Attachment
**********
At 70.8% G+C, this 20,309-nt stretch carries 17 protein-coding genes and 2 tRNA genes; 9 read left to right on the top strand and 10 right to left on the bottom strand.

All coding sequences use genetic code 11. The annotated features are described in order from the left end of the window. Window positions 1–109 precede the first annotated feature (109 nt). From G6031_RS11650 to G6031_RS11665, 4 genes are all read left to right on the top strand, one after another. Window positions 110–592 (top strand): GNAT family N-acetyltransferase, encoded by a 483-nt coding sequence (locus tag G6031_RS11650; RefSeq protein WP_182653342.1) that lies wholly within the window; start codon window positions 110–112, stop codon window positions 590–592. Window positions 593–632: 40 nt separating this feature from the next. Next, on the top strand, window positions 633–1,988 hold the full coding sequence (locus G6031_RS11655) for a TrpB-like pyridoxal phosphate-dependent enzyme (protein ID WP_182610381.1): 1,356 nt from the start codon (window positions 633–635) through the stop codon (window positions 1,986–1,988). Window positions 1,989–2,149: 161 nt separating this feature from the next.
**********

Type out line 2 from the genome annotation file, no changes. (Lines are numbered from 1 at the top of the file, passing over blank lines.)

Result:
All coding sequences use genetic code 11. The annotated features are described in order from the left end of the window. Window positions 1–109 precede the first annotated feature (109 nt). From G6031_RS11650 to G6031_RS11665, 4 genes are all read left to right on the top strand, one after another. Window positions 110–592 (top strand): GNAT family N-acetyltransferase, encoded by a 483-nt coding sequence (locus tag G6031_RS11650; RefSeq protein WP_182653342.1) that lies wholly within the window; start codon window positions 110–112, stop codon window positions 590–592. Window positions 593–632: 40 nt separating this feature from the next. Next, on the top strand, window positions 633–1,988 hold the full coding sequence (locus G6031_RS11655) for a TrpB-like pyridoxal phosphate-dependent enzyme (protein ID WP_182610381.1): 1,356 nt from the start codon (window positions 633–635) through the stop codon (window positions 1,986–1,988). Window positions 1,989–2,149: 161 nt separating this feature from the next.